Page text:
This past Saturday, we got tagged by LINE Skis in a social post (along with SKI, Powder, and Freeskier magazine), about a “blacked-out” topsheet snowboard test that Snowboarder Magazine put together.
The post went:
“Well done Snowboarder Magazine!
Completely even playing field. No favorites, no tuning wars, no advertising dollars from competing brands and no sponsored / influenced testers. This would be a great idea for skiing.
Do you agree? SKI Magazine, FREESKIER Magazine, Blister Review, Powder? We think adding something like this is a great idea.”
So since we were asked to weigh in, we did, and we replied that, while this was certainly an interesting experiment being done by Snowboarder Magazine, we don’t actually believe that blacking out topsheets would affect the results of our testing at all, and that there were far more important factors when it comes to creating a “completely even playing field.”Such as:
(1) Not accepting advertising dollars from any of the companies whose products are being reviewed.
(2) Not having sponsored skiers reviewing skis.
(3) Testing product over multiple days, and in multiple conditions.
(4) Finding skilled reviewers, not just skilled skiers. (I.e., being really good at skiing doesn’t automatically mean that you’re really good at teasing out and / or articulating the nuances of how a given ski performs.)
(For more on how and why we do things the way we do, you can check this out.)
But having said all that, we’re still very curious: assuming that the 4 criteria above are in place, do you think that blacking out topsheets would make for a much more objective test?
Because we could certainly start working to put such a test together.
Only thing is, the more time you spend thinking about this, the more the logistical issues start to pile up.
(1) It would be incredibly easy to identify certain well-known skis just from their shape, even if you blacked-out the topsheets. This seems like a really big problem.
(2) For this to be an apples-to-apples test, you’d need to pick a category of skis. It would be pretty useless to review a blacked-out 118mm-wide pow ski vs. a blacked-out 93mm-wide carver vs. a 105mm-wide charger. So you’d have to pick a category. Which is fine, except then it would seem that you would pretty quickly encounter the first problem we listed — some of the shapes would be obvious.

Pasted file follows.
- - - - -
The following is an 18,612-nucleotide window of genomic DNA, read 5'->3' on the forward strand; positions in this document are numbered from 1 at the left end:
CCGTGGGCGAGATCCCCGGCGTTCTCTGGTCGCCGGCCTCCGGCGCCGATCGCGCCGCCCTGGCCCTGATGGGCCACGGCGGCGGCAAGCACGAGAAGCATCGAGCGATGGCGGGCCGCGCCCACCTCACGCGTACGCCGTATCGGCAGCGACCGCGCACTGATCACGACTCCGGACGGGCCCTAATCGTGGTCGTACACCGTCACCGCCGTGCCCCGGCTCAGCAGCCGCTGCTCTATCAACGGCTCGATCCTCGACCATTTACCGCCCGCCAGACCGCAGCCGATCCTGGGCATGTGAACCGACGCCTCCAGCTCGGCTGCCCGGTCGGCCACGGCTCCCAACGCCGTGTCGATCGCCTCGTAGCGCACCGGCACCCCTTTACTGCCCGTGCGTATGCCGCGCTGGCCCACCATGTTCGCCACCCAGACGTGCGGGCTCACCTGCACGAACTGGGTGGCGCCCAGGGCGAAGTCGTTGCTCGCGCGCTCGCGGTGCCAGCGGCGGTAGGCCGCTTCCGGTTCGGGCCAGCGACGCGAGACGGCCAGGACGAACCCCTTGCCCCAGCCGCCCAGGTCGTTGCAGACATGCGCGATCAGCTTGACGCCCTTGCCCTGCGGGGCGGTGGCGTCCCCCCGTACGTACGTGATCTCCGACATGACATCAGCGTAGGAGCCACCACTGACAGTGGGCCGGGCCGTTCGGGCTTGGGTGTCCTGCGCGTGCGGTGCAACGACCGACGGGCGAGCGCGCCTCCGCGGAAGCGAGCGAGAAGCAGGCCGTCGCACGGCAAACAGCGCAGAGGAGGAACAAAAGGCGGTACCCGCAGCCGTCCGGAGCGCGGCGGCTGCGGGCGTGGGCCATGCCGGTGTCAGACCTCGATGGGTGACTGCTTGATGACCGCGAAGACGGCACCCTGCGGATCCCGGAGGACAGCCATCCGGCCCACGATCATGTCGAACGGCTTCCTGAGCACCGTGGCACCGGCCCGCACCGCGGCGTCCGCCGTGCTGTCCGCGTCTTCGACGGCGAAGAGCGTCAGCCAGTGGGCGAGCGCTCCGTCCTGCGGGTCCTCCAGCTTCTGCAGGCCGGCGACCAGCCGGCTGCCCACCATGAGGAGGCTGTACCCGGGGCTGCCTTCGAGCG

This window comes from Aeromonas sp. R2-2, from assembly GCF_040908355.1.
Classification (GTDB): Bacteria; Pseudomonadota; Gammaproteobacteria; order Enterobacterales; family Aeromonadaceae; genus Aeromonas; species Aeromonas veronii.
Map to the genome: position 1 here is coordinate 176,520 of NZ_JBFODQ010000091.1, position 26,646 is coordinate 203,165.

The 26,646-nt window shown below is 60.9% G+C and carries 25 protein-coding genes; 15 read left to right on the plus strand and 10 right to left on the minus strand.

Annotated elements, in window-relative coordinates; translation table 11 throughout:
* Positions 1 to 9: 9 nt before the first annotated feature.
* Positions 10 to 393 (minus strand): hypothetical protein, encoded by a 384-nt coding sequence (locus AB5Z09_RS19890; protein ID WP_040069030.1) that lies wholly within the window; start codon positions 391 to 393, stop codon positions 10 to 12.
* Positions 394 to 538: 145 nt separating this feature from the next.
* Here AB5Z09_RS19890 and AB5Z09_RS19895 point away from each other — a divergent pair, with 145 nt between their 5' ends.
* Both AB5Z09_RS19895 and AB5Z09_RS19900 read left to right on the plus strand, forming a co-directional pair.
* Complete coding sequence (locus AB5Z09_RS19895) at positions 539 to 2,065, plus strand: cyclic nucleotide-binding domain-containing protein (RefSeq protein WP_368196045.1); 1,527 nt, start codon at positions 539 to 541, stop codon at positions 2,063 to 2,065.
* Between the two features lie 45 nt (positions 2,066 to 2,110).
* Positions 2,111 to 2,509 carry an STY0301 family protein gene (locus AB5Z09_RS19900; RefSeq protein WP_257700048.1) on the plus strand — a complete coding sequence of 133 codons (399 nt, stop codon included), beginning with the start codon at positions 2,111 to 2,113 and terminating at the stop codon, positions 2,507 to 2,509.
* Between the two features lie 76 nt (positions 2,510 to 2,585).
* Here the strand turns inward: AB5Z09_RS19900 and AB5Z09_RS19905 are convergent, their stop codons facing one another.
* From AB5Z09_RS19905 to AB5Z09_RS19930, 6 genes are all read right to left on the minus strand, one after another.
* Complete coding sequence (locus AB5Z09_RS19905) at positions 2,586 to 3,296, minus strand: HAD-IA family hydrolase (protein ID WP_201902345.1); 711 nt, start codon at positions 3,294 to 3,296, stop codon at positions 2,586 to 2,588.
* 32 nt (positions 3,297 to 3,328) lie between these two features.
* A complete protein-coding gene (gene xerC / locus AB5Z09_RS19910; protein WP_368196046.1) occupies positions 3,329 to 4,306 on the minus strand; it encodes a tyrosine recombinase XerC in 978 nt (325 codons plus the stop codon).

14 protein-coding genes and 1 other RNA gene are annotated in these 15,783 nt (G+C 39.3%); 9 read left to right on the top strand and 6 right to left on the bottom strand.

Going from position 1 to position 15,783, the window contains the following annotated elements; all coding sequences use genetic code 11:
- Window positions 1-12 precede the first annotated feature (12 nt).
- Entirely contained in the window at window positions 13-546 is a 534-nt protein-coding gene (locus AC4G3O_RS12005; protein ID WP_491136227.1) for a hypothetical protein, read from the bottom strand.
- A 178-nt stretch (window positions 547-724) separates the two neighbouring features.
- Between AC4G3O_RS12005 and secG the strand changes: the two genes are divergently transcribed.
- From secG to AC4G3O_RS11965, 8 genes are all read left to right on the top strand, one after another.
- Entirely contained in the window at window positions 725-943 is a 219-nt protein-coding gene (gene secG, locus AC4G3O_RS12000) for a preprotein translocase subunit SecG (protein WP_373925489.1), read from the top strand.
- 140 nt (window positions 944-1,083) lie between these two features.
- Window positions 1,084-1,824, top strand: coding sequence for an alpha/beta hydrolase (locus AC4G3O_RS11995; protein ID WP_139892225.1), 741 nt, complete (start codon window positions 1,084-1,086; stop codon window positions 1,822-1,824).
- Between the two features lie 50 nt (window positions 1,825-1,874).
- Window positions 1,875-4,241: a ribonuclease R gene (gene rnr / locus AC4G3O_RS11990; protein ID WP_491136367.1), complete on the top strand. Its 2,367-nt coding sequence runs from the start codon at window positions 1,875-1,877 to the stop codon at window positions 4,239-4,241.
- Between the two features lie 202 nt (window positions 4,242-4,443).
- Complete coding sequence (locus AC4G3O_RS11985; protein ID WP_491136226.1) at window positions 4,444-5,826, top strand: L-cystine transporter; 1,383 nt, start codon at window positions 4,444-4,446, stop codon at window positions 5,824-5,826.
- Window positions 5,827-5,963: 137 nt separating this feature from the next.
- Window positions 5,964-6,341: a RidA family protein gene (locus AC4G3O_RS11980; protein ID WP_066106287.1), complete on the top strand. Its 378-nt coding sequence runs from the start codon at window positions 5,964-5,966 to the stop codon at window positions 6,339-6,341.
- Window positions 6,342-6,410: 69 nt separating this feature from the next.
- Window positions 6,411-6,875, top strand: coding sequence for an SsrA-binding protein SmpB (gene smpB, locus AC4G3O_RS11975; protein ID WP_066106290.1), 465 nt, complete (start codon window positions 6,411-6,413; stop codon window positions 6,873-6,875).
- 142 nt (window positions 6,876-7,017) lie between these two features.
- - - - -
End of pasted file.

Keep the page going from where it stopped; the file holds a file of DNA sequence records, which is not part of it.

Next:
(3) So to counter that, you could have a bunch of companies all make a brand-new ski — e.g., either a touring ski, or a jib ski, or a directional charger. But they’d have to (a) want to do that and have the time and resources to do that; (b) they’d need time to develop prototypes and test the new ski so that it didn’t perform like garbage — so we’d have to wait something like 6-18 months to do this test. And then (c) I guess they’d all then release for sale to the public all of these production skis in the same category?
But this is why we think there are other more impactful steps that can be taken to trying to create a level playing field — which we have gone to great lengths to create — and have turned down a lot of advertising money to try to create.
And the more I think about this, the more it seems that the blacked-out topsheets test really makes the most sense if (a) you are taking money from advertisers (and therefore you need to find ways to remove the financial conflict of interest), and / or (b) your reviewers are working for (or are sponsored by) ski companies — so you need to make sure they aren’t being homers for their products, and haters on everyone else’s). But again, we don’t think you should be doing (a) or (b) in the first place if you’re really trying to create a level playing field.
So anyway, that’s our take on the blacked-out topsheet test. But we’re curious what you think? Worth doing? Not worth doing? Do you think we should put a test like this together? Any thoughts on the logistical issues?